Cost Of Living In Iceland: A Detailed Breakdown For Digital Nomads - Answers & Video

Cost Of Living In Iceland: A Detailed Breakdown For Digital Nomads

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Cost of Living in Iceland: A Detailed Breakdown for Digital Nomads

Iceland, a Nordic island nation located in the North Atlantic Ocean, is known for its stunning landscapes, vibrant culture, and high living standards. If you’re a digital nomad considering a move to Iceland, it’s essential to understand the cost of living in this unique country. This article will provide a detailed breakdown of the expenses you can expect as a digital nomad in Iceland.


Living in Iceland can be a rewarding experience, but it’s important to be aware of the cost of living before you make the move. The prices in Iceland can be higher compared to many other countries, but the quality of life and the unique experiences the country offers make it worthwhile. To help you plan your budget, let’s dive into the different aspects of the cost of living in Iceland.


  • Rental Apartments: Renting an apartment in Iceland can be quite expensive, especially in the capital city of Reykjavik. The average monthly rent for a one-bedroom apartment in the city center is around $1,800 to $2,500, while outside the city center, it can range from $1,400 to $2,000.
  • Airbnb: If you prefer short-term accommodation, Airbnb is a popular option. Prices vary depending on the location and the type of property. On average, a private room in an Airbnb can cost around $70 to $150 per night.
  • Hostels: For budget travelers, hostels are a more affordable option. Prices range from $30 to $60 per night for a dormitory-style bed.


  • Public Transportation: Iceland has an extensive bus network, especially in Reykjavik. A single bus ticket costs around $3, and a monthly pass is approximately $80. Buses are a convenient and cost-effective way to get around the city.
  • Taxis: Taxis in Iceland are quite expensive. The starting fare is around $5, and each kilometer will cost you approximately $2.50. It’s advisable to use taxis sparingly to save on transportation costs.
  • Rideshares: Rideshare services like Uber and Lyft are not available in Iceland. Instead, the country has local rideshare apps like “Bolt” and “Hreyfill.” The prices are comparable to taxis but may vary depending on the distance traveled.

Food and Dining

  • Groceries: Buying groceries and cooking your meals can help you save money in Iceland. A weekly grocery bill for one person can range from $70 to $100, depending on your eating habits and dietary preferences.
  • Restaurants: Eating out in Iceland can be quite expensive. A meal at an inexpensive restaurant can cost around $20 to $30, while a three-course meal for two at a mid-range restaurant can cost anywhere between $80 and $150.
  • Coffee: A cup of coffee in Iceland can cost around $4 to $6. If you’re a coffee lover, it’s worth considering investing in a coffee machine or making your own coffee to save money.

Entertainment and Recreation

  • Museums: Iceland is home to several fascinating museums that offer insights into its history and culture. The admission fees for museums range from $10 to $20 per person.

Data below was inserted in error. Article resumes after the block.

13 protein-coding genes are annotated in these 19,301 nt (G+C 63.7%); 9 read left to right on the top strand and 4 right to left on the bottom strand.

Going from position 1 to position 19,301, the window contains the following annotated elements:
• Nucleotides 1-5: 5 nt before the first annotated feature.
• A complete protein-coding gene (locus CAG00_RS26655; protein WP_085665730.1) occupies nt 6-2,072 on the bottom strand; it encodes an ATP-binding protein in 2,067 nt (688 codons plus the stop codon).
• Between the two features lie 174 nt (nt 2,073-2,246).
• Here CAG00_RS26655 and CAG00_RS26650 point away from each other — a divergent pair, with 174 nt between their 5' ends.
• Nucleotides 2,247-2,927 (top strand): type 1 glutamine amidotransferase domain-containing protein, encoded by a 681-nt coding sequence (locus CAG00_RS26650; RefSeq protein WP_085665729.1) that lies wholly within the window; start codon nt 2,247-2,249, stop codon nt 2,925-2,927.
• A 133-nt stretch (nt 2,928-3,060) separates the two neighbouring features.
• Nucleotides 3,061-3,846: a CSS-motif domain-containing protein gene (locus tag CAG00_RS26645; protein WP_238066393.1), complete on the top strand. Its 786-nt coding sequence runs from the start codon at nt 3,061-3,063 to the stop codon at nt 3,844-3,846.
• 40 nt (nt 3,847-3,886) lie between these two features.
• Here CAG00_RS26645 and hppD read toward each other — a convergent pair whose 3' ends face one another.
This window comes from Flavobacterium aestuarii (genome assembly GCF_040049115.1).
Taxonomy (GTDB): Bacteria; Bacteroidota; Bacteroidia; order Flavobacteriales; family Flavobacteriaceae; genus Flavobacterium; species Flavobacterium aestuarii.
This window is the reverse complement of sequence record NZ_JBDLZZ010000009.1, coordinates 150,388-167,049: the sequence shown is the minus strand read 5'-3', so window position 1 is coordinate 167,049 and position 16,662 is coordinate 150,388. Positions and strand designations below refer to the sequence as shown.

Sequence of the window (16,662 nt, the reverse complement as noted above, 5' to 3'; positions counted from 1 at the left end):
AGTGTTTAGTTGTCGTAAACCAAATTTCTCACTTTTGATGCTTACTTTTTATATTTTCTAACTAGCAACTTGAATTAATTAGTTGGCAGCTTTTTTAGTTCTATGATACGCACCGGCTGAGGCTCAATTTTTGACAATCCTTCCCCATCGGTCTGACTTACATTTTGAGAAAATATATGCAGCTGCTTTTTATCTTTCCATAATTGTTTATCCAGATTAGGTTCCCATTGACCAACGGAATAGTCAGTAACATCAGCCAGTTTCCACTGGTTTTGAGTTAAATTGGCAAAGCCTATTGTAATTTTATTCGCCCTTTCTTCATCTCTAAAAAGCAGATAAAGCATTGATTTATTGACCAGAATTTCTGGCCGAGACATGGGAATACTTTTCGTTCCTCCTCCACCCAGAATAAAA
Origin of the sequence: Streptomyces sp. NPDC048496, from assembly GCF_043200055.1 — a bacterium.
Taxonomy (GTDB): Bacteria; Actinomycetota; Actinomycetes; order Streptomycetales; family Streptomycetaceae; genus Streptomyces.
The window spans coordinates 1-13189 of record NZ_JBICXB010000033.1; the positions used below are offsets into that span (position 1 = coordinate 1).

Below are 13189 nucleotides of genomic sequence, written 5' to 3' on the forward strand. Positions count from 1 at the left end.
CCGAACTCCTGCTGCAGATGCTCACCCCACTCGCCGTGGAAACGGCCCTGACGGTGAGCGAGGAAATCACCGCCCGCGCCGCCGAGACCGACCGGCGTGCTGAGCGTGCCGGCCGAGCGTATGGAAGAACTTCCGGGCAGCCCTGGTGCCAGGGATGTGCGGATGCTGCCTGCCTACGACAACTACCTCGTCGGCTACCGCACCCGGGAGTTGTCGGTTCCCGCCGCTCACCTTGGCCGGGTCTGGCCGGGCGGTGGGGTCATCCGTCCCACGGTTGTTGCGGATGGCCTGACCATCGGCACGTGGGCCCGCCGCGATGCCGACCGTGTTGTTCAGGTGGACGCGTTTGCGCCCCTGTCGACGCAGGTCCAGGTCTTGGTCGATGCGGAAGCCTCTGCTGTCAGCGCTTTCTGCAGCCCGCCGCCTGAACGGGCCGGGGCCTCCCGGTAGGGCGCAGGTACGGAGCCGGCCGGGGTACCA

• Natural Attractions: Iceland’s natural attractions, such as waterfalls, geysers, and hot springs, are a must-visit. Many of these attractions are free, but some may require an entrance fee of around $10.
  • Nightlife: Reykjavik has a vibrant nightlife scene with numerous bars and clubs. Drinks at bars can be quite expensive, with a pint of beer costing around $10 to $15.


  • Health Insurance: As a digital nomad in Iceland, it’s crucial to have comprehensive health insurance coverage. The cost of health insurance can vary depending on your age, health condition, and the coverage you choose. It’s recommended to research and compare different insurance providers to find the best option for your needs.
  • Medical Services: Iceland has a high standard of medical care. Consultation fees with a general practitioner can range from $80 to $150. It’s advisable to have a contingency fund for medical emergencies.


  • Electricity: The average monthly electricity bill for a small apartment in Iceland is around $100 to $150. This cost may increase during the colder winter months due to heating requirements.
  • Water and Sewage: The cost of water and sewage services is relatively low in Iceland, averaging around $40 to $60 per month.
  • Internet: High-speed internet is widely available in Iceland. The average monthly cost for internet services is approximately $50 to $70.

Personal Care

  • Haircuts: A basic haircut in Iceland can cost around $25 to $40. Prices may vary depending on the salon and the complexity of the hairstyle.
  • Gym Memberships: Joining a gym in Iceland can be quite expensive, with monthly membership fees ranging from $80 to $150.
  • Beauty and Spa Services: Beauty and spa services like massages and facials can be costly, with prices starting from $100 and going up depending on the treatment and duration.


Living as a digital nomad in Iceland can be a fantastic experience, but it’s important to be prepared for the higher cost of living. By understanding the various expenses involved, such as housing, transportation, food, and healthcare, you can plan your budget accordingly. Despite the higher prices, Iceland offers a unique and breathtaking environment that makes it an attractive destination for digital nomads.


– Statistics Iceland:
– Numbeo:
– Icelandic Meteorological Office:
– Directorate of Immigration, Iceland:
– Icelandic Transport Authority:

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